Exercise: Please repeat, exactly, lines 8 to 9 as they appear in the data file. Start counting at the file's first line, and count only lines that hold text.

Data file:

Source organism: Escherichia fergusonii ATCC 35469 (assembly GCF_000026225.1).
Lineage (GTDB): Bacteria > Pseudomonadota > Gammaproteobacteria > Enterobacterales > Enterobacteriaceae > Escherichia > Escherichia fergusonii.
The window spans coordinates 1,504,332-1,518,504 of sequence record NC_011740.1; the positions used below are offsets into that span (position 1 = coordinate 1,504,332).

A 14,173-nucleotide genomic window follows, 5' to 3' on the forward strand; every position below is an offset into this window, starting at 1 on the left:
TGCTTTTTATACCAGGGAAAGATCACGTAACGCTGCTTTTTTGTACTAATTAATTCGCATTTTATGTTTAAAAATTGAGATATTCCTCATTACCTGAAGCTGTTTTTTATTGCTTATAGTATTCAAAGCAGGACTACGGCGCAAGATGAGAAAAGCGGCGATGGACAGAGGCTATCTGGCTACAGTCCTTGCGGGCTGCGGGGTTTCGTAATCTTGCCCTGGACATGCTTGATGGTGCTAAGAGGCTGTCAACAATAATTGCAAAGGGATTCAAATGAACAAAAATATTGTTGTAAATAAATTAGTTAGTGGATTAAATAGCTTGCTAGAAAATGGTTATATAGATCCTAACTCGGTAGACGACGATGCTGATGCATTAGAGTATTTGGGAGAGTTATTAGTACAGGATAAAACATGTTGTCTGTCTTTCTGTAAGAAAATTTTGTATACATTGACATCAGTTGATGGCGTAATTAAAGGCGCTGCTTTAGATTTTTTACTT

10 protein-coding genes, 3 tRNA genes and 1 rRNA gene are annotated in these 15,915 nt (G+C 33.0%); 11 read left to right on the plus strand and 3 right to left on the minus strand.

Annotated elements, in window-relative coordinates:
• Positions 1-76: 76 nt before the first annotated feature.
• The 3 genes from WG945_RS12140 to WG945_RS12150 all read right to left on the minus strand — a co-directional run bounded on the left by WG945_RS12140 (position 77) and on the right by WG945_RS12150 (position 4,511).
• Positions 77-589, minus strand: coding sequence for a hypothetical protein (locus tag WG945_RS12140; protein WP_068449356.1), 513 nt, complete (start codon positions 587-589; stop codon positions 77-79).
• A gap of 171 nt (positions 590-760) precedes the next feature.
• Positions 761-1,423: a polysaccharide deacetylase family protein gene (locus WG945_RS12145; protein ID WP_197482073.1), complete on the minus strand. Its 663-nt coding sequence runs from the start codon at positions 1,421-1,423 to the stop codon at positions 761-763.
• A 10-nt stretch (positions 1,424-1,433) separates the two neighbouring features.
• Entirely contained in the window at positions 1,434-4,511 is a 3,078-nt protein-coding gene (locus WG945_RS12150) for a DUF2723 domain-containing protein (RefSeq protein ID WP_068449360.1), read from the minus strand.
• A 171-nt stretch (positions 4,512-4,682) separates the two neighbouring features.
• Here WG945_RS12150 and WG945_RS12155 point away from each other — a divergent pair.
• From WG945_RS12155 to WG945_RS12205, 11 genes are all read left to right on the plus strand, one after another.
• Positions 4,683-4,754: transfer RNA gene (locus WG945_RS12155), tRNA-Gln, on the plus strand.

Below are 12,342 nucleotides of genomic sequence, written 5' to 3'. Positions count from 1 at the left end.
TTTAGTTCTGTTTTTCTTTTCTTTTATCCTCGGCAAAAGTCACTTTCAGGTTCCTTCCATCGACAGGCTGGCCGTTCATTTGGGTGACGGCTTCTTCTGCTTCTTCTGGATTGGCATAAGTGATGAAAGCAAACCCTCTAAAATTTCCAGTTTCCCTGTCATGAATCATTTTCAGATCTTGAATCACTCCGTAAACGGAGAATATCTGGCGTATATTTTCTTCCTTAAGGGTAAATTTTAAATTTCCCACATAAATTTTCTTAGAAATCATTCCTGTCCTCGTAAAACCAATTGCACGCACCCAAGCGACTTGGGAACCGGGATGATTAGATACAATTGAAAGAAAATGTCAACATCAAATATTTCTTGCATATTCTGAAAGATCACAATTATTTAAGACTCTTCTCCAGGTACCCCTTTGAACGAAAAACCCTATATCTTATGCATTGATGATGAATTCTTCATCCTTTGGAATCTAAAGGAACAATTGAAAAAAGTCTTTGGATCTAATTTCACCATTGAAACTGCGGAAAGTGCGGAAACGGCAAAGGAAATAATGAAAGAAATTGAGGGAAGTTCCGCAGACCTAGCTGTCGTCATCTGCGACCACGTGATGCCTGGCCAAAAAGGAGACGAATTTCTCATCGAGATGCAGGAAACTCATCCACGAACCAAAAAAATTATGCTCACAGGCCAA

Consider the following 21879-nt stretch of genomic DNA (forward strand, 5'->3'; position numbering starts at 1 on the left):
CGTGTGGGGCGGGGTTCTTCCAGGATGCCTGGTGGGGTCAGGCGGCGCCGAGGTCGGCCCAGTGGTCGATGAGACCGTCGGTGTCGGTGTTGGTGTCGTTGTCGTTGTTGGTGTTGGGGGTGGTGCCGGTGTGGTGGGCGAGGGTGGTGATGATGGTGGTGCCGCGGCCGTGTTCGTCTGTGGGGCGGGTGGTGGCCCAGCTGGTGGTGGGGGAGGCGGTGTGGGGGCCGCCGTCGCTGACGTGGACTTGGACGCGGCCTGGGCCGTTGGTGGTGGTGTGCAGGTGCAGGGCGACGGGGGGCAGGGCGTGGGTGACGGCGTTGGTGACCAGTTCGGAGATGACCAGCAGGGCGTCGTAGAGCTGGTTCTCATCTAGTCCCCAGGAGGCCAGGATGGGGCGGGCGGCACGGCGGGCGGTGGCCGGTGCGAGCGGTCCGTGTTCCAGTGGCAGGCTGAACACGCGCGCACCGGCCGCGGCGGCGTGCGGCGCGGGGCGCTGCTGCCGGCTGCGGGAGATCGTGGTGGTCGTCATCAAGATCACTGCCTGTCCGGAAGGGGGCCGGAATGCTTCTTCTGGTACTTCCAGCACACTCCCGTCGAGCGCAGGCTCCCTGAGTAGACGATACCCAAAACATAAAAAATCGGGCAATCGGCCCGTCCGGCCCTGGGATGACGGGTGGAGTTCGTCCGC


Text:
• Positions 1-76: 76 nt before the first annotated feature.
• The 3 genes from WG945_RS12140 to WG945_RS12150 all read right to left on the minus strand — a co-directional run bounded on the left by WG945_RS12140 (position 77) and on the right by WG945_RS12150 (position 4,511).